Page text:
By Ryan Waniata — There are all sorts of futuristic universal remotes on the market these days, but many are tied into your phone, spread across multiple components, or part of some ambitious crowdfunding effort. The new Ray Super Remote is none of those things, offering multifaceted control of your home theater in a sleek design that looks and feels like a smartphone, without tying up its resources.
The interface for the remote is setup a lot like the phone you use everyday, with a low-friction touchscreen so you can easily see what's available, tactile keys on the side for volume and mute, and even a sleep/wake button. The remote links to your Wi-Fi network to enable easy setup, and utilizes Bluetooth 4.0 and Infrared to work with devices both old and new.
To make live TV easier to navigate, the Ray remote can pull up your local programming information for whatever service you use, allowing for search by channel or by specific content, using a pop-up keypad. And proving it has more smarts than your average clicker, the device is designed to learn what you like over time, allowing you to ask it questions, like when your favorite show is coming on. If you love comedy or drama, tell the system and it will adjust your program guide accordingly, monitor your watching habits, and allow for up or down voting on content.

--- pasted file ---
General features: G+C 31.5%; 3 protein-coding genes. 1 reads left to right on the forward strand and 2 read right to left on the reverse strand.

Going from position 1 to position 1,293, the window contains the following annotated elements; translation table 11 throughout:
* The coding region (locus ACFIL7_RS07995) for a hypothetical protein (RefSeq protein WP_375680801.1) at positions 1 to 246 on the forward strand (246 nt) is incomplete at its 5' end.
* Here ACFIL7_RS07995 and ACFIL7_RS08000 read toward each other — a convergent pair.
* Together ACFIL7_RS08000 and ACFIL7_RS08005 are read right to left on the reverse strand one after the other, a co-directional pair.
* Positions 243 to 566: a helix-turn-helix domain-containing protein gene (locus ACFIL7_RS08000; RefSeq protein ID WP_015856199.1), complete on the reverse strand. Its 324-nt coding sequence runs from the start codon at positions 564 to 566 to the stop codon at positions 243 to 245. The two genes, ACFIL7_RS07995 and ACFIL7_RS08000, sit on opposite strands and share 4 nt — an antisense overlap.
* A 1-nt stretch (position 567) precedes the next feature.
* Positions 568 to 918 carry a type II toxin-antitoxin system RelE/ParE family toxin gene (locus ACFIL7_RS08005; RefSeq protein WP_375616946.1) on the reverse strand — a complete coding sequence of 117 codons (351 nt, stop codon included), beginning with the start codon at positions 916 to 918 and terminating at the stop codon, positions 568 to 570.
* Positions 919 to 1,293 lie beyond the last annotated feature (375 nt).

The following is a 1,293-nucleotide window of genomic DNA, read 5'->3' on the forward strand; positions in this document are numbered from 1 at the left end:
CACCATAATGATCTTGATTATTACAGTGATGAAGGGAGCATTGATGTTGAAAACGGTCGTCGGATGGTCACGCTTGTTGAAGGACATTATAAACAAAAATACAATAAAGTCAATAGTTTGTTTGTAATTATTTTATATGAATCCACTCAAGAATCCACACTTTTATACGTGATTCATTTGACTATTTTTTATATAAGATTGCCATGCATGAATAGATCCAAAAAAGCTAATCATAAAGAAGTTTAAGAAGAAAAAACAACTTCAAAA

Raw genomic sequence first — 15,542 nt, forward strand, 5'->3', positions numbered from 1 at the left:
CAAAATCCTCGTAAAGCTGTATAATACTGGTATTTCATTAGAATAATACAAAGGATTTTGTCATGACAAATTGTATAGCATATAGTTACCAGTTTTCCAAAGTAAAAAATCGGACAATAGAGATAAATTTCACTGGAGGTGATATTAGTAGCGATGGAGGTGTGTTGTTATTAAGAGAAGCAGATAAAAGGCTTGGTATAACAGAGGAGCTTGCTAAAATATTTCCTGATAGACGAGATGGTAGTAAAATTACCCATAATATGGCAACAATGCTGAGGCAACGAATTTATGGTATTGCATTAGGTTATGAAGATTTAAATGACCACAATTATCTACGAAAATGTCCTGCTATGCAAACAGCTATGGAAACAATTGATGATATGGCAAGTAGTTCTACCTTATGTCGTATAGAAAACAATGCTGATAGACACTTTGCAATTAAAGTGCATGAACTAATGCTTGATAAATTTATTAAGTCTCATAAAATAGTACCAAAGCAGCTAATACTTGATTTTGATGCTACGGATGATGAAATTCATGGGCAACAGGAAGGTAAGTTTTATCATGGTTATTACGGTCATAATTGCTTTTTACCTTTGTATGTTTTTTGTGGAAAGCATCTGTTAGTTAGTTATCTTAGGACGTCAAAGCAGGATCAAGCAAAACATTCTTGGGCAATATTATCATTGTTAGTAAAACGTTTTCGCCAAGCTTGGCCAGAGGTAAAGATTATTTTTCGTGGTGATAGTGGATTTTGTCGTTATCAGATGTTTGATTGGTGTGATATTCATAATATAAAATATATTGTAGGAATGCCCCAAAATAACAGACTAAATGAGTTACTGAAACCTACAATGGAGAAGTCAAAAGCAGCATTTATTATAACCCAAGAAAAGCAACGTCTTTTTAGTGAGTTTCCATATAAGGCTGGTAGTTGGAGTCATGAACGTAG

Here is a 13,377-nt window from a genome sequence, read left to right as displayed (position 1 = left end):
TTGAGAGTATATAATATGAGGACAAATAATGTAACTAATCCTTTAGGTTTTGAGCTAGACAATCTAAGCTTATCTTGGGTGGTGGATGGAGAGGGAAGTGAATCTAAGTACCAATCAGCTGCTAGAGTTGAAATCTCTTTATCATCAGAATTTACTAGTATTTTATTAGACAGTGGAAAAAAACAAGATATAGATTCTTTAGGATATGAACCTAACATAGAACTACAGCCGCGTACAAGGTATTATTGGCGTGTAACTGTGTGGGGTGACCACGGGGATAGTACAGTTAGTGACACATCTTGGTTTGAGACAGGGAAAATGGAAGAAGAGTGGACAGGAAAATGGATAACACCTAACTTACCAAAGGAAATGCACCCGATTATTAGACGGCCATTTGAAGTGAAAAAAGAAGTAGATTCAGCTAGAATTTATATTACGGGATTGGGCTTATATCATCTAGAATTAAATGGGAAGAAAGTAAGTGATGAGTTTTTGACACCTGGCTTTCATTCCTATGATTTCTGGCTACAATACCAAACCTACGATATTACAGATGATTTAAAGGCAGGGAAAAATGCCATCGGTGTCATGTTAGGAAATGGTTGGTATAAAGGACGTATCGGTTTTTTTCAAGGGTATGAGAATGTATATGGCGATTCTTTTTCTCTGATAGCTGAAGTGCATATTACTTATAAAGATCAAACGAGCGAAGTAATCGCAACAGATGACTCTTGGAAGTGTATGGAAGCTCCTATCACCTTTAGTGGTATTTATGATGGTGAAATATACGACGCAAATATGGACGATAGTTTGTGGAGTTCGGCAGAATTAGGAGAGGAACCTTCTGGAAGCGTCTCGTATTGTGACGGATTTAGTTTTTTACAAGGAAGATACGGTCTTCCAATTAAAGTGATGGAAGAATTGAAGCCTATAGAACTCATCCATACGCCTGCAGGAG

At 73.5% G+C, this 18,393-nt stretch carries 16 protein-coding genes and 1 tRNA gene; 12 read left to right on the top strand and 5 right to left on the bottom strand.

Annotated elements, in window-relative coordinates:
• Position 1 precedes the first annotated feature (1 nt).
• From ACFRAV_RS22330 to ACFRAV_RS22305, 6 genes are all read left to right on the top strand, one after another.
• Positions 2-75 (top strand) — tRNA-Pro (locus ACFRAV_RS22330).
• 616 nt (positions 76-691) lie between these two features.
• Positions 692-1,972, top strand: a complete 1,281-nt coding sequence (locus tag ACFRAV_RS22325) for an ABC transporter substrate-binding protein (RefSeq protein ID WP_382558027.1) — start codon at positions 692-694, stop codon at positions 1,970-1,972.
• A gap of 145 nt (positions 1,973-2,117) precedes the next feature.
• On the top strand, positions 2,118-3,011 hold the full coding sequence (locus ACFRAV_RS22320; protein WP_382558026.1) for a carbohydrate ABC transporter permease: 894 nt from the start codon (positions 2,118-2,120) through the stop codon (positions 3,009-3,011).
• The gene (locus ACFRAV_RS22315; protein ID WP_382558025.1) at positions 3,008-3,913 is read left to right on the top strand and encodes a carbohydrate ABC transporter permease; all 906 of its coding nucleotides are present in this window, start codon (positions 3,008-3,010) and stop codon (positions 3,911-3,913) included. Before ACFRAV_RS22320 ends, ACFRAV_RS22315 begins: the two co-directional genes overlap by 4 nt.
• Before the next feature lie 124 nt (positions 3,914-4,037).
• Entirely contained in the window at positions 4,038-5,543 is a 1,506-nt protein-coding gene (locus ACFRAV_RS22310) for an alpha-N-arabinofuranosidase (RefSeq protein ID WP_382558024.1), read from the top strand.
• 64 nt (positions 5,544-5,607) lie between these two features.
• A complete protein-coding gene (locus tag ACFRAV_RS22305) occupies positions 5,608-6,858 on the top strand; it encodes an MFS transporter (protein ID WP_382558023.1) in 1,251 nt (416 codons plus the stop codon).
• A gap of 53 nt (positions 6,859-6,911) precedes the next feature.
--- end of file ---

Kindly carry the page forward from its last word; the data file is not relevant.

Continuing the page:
Ray Enterprises claims its Super Remote works with over 1,200 brands and 200,000 devices, but more importantly the remote is setup to learn IR (infrared) remote codes so you can program it to control all your old school gear in addition to more modern equipment like Apple TVs, Rokus, and even Xbox. One of the biggest frustrations we've had with these devices is their inability to control our less common components — after all, what's the point of a universal remote if it isn't, you know, universal? As such, we're hoping the device can live up to its “Super" moniker here.
While Ray frustratingly does not offer an estimated battery life, the device does come with a 2,550mAh rechargeable lithium-ion battery. As a comparison, the iPhone 6 has an 1,810mAh battery, so the Ray should have plenty of juice for day-long use. Other specs include a dual-core ARM processor with 8GB of Flash storage and 1GB of RAM, seven transmitting LEDs, and a 1120 x 480 pixel resolution screen, all encased in an aluminum frame. The device also comes with USB charging cables and a charging stand.
The price for all that universal control isn't cheap — the Ray Super Remote runs $200 right now. Still, if you're looking for a serious upgrade for wireless autonomy over your entire home theater setup, this little silver beauty might just be for you. You can pre-order Ray's Super Remote now, with delivery slated for “late Spring."